Chapter 7

Resources mentioned in Chapter 7 – Fabrication
  • Thingiverse – Thingiverse is a place to search for or share digital designs with the world for laser cutters, CNC machines, 3D printers, and even automated paper cutters. The site is hosted by 3D printer manufacturer MakerBot.
  • Make Magazine 3D Printer Buyer’s Guide – Annual comparison and recommendations for 3D printers of various types and price ranges.
  • Make Magazine 3D Printer Comparison Rubric – Make Magazine offers a rubric of over 60 questions used in their annual roundup that can be a guide to evaluating your own printer purchase.
  • Make Magazine Annual Guide to Digital Fabrication – Make Magazine publishes an annual issue with reviews and recommendations of the latest fabrication tools. Some of this is not online, so if you are not a subscriber to the magazine, it is worth buying the PDF online or finding this issue at a bookstore near you.
  • All 3DP – All 3DP has news, reviews, and guides for 3D printers, lasercutters, and other fabrication devices.
  • Tom’s Guide – Reviews for consumer electronics, but also 3D printers, filament, drones, computers, and more.
  • All About Laser Cutters – A comprehensive guide for laser cutters: buying, maintenance, setup, and more from Adafruit.
  • Die Cutter Comparison Guide – Die cutter machines, including vinyl and craft cutters, advice, reviews, and hardware comparisons.
  • Digital Fabrication Comparison – Comparison chart: CNC router, laser cutter, vinyl/cardboard cutter, 3D printer.
  • Instructables Introduction to 3D printing – Simple introduction to 3D printing with many photographs.
  • Cricut – A variety of cutters and resources for home and education.
  • Silhouette cutters – A variety of cutters and resources for home and education.
  • Tinkercad – A free, easy to use, online Computer-Aided-Design (CAD) program. It is a favorite of many schools for its friendly interface, tutorials, and is free. One of the Autodesk line of 3D modeling programs.
  • SketchUp – A free, easy to use 3D modeling program. There is an online warehouse of models to download or contribute to.
  • Fusion 360 – Autodesk 3D CAD/CAM design software for students, educators, and academic institutions.
  • Autodesk Student Software Licenses – Autodesk publishes a wide range of professional CAD and 3D design software tools. They have free student licenses with minor restrictions for many of them.
  • Adobe Illustrator – Vector graphics software.
  • Inkscape – Free open source vector graphics software.
  • MeshLab – Free, open source software for editing 3D meshes.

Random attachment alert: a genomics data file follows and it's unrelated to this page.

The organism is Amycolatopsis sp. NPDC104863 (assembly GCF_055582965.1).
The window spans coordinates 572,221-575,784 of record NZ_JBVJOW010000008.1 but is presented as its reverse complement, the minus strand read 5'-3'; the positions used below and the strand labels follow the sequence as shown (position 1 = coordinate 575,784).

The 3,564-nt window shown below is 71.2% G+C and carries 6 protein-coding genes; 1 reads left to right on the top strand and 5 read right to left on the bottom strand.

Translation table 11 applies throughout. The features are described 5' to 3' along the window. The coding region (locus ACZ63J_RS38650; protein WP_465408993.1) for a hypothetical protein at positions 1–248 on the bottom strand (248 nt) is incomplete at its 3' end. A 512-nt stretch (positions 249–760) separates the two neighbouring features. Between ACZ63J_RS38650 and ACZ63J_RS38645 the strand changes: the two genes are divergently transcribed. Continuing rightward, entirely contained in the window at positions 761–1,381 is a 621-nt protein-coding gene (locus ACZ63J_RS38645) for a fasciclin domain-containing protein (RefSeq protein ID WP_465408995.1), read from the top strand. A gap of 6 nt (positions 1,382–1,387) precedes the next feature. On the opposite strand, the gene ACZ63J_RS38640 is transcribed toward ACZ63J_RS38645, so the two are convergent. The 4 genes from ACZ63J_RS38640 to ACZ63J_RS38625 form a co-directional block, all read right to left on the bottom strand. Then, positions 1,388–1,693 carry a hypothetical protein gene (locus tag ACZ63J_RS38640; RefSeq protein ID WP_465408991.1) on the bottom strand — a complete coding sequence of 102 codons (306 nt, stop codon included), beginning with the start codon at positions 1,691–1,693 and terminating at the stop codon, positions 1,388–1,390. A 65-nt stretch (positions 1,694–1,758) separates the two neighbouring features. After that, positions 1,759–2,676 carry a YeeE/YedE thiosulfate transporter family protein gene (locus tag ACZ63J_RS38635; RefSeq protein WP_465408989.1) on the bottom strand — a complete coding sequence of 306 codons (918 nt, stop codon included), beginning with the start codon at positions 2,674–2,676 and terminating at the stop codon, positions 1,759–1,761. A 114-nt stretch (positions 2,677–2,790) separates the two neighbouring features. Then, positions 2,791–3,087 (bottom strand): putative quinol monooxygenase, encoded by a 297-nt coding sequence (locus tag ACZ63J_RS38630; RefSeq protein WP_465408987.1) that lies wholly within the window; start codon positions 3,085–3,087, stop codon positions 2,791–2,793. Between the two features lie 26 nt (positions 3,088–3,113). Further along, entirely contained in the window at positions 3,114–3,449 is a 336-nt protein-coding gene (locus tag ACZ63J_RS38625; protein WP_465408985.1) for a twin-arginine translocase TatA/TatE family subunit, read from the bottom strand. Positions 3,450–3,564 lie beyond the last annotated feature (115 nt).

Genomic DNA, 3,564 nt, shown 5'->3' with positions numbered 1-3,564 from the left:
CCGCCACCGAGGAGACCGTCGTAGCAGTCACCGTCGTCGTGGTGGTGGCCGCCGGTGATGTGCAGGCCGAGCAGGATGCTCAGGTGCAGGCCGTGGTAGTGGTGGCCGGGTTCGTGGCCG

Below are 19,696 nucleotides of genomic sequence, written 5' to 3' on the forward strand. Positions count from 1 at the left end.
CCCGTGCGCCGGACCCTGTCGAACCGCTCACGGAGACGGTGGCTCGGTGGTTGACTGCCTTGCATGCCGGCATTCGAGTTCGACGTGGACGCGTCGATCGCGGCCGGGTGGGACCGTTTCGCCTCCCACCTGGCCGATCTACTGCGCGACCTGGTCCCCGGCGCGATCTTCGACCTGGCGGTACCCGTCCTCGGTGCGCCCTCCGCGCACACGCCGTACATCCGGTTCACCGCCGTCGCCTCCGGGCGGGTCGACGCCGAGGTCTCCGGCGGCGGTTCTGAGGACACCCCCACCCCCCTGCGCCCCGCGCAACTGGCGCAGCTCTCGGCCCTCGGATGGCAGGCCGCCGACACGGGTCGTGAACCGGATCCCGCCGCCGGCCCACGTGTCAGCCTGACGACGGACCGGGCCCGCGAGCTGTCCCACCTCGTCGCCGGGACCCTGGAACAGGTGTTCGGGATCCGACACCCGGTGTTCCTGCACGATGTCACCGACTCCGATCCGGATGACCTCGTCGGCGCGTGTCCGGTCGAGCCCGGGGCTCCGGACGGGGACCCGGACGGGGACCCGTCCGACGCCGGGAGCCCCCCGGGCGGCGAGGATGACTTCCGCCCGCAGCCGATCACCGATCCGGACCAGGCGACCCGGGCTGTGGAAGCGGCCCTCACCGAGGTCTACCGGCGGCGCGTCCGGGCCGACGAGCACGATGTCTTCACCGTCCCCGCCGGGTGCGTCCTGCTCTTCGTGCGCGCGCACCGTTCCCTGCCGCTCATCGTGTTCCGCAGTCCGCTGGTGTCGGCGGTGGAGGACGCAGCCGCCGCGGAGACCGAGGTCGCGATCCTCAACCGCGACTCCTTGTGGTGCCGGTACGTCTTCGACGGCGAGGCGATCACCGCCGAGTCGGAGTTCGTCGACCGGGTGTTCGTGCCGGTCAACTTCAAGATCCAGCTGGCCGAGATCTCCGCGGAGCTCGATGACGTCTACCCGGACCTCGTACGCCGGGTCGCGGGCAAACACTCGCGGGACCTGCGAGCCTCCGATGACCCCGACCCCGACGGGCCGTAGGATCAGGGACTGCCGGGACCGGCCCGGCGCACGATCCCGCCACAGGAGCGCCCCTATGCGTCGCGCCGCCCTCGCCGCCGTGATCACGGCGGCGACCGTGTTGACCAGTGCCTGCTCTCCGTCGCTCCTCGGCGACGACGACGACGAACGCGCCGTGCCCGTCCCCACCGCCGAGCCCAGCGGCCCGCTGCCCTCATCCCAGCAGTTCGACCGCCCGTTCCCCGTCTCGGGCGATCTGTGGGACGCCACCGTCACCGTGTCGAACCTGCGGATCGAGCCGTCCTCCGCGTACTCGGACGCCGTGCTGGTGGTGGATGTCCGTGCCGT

• Beetle Blocks – Visual code for 3D design in the Logo tradition. Free and runs in the browser.
  • Makers Empire – Easy to use software for 3D modeling, design, and printing. Tools for teacher management of student projects. Works on tablets, Macs, and PCs. The app itself is free, but additional features are not.
  • Blender – Blender is a widely used open source 3D creation tool, free to use for any purpose and supported by a worldwide developer and user community. Blender has a high learning curve but may interest students who are fans of 3D animation or video games.
  • Maya – Autodesk 3D animation, modeling, and simulation software.
  • Corel Draw – All-in-one graphic design software offers home/school licenses, tutorials, and project ideas.
  • FreeCAD – 3D parametric modeling software. Free and open source.
  • BlocksCAD – Cloud-based, free programmable 3D modeling software with a block-based interface.
  • OpenSCad – Free software for creating parametric 3D models.
  • Meshmixer – Autodesk software to clean up meshes for 3D printing. Free.
  • Sculptris – Virtual sculpting software. Free.
  • Shapeways – Upload a design and it will be printed and delivered to you. Also offers a community and marketplace to sell your own designs.
  • Sculpteo – Print your 3D object or get an object laser cut in a variety of materials. Browse designer collections or open a 3D object store. Offers plugins for SketchUp and Blender.
  • Ponoko – Create your own design or modify someone else’s with an easy to use “Personal Factory.” Your object will be delivered to you in plastic, wood, metal, ceramics, acrylic, or other materials.
  • 3D Hubs – Global network of local 3D print facilities.
  • i.materialize – Belgium-based 3D printing with world-wide shipping. Also has an extensive shop for designed objects.
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